happen to the oppressed. While oppression is systemic, it requires the action (or often, inaction) of ordinary people mindlessly repeating the mistakes of the past. By teaching kids about their privilege, we help them understand the imbalances in power that permeate society, so that they can choose to act mindfully in ways that correct those imbalances. In doing so, we help them navigate living in a diverse society with less fear or discomfort, while causing less harm to others around them. Learning Is Easier Than Unlearning
If you’re reading this, chances are you’ve had the experience of growing up thinking the world was one way, then having a rude, painful awakening sometime late in your adolescence or well into adulthood. Upon awakening, you then had to (and probably continue to) unlearn a whole bunch of oppressive crap that, in addition to making society less free, makes it harder for you to form satisfying relationships and connect with other people, especially across lines of difference.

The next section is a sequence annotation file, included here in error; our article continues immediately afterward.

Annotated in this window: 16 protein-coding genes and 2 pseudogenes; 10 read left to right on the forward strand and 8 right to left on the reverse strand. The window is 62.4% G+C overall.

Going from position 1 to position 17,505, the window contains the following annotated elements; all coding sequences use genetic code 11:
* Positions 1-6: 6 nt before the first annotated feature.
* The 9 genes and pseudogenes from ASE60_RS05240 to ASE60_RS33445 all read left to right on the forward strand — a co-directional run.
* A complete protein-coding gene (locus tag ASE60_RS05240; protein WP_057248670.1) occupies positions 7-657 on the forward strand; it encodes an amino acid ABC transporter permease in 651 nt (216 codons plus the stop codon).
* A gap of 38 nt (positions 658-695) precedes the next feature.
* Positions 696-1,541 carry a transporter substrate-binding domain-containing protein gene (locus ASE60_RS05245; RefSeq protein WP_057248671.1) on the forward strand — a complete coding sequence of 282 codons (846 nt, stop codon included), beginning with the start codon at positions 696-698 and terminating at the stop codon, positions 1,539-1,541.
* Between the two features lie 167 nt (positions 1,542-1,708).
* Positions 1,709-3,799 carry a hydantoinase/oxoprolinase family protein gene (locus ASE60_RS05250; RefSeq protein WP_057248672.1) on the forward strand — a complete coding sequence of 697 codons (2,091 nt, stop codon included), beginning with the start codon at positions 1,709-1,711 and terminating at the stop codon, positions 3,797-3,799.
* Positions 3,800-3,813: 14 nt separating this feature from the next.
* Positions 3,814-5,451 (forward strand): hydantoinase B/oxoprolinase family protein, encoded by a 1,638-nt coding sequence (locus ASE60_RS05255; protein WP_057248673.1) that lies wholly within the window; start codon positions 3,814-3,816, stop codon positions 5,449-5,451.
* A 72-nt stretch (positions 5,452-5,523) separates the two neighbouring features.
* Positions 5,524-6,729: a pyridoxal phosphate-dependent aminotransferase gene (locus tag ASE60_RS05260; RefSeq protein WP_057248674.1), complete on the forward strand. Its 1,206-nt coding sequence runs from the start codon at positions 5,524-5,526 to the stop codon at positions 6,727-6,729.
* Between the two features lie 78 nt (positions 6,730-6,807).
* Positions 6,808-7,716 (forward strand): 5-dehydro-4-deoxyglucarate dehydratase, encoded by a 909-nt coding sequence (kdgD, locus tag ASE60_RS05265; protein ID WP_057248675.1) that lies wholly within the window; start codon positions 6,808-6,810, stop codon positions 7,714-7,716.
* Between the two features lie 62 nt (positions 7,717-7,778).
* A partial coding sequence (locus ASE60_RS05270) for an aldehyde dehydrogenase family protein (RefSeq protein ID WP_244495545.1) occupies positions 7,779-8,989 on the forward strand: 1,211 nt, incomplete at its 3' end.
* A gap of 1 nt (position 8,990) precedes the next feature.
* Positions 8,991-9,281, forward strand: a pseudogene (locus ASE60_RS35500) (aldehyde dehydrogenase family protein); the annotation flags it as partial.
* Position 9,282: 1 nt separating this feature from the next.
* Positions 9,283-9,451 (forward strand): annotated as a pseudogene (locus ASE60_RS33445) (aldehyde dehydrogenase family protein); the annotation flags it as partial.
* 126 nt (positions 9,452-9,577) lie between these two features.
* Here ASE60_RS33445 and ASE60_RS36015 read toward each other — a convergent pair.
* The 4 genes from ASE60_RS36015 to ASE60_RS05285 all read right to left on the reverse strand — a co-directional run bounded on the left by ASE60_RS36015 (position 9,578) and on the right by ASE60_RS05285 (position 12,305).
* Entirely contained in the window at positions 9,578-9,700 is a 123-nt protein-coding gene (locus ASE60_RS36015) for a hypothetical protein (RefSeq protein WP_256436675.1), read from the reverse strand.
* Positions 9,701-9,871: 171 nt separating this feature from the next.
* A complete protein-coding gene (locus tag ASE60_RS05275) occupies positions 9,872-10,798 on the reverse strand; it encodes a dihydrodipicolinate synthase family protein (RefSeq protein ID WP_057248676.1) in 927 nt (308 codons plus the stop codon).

Indeed, if you’re someone who’s still
defensive about or skeptical of the very concept of privilege, you’ve probably had a number of painful, shame-filled moments where you felt like your whole idea of who you are as a person was turned on its head, and you’re still trying to figure out what’s going on. We can spare the next generation some of that pain and hardship, by helping them learn what’s really going on, right from the beginning. Learning At Home Is Less Risky